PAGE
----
As casual as our culture sometimes seems, we are still quite uptight in many areas. Much of it comes from caring about what other people think of us.
Young children, of course, have no such concerns. They dance openly with reckless abandon, would happily wear princess dresses to the supermarket, and wouldn’t think twice about picking their nose right in front of you.
While not always appealing, their actions underscore — quite dramatically — this fact: they really don’t care what you think.
As we grow up, it’s super hard to keep that mindset. I often try to remind myself of John Maxwell’s 18÷40÷60 rule, which states: “When you’re 18, you worry about what everybody is thinking about you. When you’re 40, you don’t give a darn what anybody else thinks of you. When you’re 60, you realize that nobody has been thinking about you at all!”
Adultitis thrives when we wrap ourselves in cocoons of inhibition. It’s happy when we are overly cautious, timid, and obedient to the rules that don’t exist. Especially when there is no reason to be.
I often share a simple idea during my speaking programs, and I invite you to try it as well. Next time you have spaghetti…don’t use plates. Just plop the spaghetti in the middle of the table, and have the meal participants pull their portions toward themselves. (An audience member once dubbed this “Barbarian Spaghetti,” which I love.) Few ideas have the power to divide a room in an instant like this one does. The moment I mention it, some people’s eyes light up with eager anticipation. Most recoil in the horror of the mess that’s sure to be made. (And what the neighbors might think!) Even my suggestion of using a plastic tablecloth to make clean-up a breeze does little to convince them.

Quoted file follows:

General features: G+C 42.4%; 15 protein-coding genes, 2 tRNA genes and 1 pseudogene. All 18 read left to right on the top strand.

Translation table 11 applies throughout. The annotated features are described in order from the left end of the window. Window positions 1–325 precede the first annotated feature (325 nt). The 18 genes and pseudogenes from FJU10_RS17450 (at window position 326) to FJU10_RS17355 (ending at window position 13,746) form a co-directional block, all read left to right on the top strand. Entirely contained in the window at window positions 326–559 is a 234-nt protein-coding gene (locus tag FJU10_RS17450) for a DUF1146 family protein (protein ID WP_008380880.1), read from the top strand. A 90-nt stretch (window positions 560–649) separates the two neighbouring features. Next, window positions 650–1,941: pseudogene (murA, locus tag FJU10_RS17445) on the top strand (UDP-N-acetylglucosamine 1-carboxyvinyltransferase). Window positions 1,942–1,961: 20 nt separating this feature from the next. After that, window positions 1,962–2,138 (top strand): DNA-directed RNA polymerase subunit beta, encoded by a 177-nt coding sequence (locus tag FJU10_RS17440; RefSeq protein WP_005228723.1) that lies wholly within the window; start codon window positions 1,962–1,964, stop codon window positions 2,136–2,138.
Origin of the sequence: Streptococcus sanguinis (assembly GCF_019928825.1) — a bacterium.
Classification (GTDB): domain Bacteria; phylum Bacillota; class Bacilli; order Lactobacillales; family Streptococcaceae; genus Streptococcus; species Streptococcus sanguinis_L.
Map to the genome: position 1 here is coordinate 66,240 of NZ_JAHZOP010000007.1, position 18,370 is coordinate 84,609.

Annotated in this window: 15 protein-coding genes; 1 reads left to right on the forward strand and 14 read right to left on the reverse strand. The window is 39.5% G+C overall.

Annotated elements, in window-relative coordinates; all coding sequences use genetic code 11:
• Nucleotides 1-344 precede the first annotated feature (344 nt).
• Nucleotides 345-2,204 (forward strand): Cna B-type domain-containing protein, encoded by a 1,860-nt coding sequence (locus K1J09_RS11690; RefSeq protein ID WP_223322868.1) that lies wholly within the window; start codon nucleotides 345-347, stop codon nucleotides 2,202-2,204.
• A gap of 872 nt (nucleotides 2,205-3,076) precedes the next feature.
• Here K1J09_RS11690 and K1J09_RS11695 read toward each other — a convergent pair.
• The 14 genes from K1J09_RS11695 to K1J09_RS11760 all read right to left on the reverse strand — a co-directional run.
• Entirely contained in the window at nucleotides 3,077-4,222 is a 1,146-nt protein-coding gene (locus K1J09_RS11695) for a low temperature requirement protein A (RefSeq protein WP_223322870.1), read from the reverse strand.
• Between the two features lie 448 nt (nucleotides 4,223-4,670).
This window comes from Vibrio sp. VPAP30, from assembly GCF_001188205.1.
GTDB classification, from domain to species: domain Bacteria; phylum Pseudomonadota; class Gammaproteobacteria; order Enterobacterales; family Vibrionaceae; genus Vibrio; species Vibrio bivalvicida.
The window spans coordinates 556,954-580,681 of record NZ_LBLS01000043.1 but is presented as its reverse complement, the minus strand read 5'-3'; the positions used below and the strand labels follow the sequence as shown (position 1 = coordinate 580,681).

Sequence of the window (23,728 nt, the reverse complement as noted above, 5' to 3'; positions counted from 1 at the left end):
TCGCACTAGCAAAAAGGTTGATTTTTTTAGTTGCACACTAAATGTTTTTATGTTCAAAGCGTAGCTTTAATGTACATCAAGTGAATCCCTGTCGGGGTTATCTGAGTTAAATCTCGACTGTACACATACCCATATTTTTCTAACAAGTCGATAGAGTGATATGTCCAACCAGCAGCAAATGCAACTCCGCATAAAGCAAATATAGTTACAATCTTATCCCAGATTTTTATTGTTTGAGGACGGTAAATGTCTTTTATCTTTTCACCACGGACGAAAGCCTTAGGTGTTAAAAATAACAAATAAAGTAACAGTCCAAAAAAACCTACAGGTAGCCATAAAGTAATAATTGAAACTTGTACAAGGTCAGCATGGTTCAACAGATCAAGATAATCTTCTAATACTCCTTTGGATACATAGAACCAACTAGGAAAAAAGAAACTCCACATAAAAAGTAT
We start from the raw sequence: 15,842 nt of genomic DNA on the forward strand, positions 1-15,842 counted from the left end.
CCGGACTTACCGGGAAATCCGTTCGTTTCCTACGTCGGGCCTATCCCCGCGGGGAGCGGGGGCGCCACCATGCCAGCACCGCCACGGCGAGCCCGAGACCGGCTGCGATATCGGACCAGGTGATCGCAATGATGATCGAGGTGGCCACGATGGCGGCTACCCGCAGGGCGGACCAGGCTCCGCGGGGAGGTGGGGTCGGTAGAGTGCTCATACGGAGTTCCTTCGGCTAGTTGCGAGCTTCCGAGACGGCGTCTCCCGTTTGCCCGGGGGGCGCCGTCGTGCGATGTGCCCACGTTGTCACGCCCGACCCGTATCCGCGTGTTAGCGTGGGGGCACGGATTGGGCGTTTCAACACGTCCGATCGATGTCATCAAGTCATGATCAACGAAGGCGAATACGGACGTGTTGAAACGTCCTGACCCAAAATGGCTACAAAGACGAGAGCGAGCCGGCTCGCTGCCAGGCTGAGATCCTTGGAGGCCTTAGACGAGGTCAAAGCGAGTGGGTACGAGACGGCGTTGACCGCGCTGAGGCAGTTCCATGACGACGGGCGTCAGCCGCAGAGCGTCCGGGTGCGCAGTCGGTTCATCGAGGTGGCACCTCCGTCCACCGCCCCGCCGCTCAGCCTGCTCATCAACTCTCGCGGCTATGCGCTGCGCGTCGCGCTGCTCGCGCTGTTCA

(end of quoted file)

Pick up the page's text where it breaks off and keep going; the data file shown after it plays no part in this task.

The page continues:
But every once in a while, someone runs with it, and I get photos like the one above, with stories like this, from Lisa Johnson of Minnesota. She wrote:
“My daughter and I enjoyed your visit to Mankato’s St. Joseph the Worker church. We had to surprise the other two members of the family with a Spaghetti dinner for my daughter Amber’s birthday. She had so much fun dumping the noodles on the table and spreading the sauce all over. I think it has inspired many others on my Facebook page to try the same thing! Great idea!”
It IS a great idea, but all I can take credit for is sharing it, just like Lisa did. Because an audience member once shared it with me.
Sometimes we attribute courage with fighting cancer, leaving an abuser, or taking a bullet for someone else. And indeed, these are courageous acts of the highest level. But sometimes being courageous simply means being willing to do something a little unconventional regardless of what others might think of us.
Would the idea of Barbarian Spaghetti make Miss Manners hyperventilate and possibly slip into a coma? Probably.
Is it messy and cheap and simple and silly and childlike and fun?
Yes, yes, yes, yes, yes, and yes.
And what are the odds that the participants will have created a scene they will not soon forget?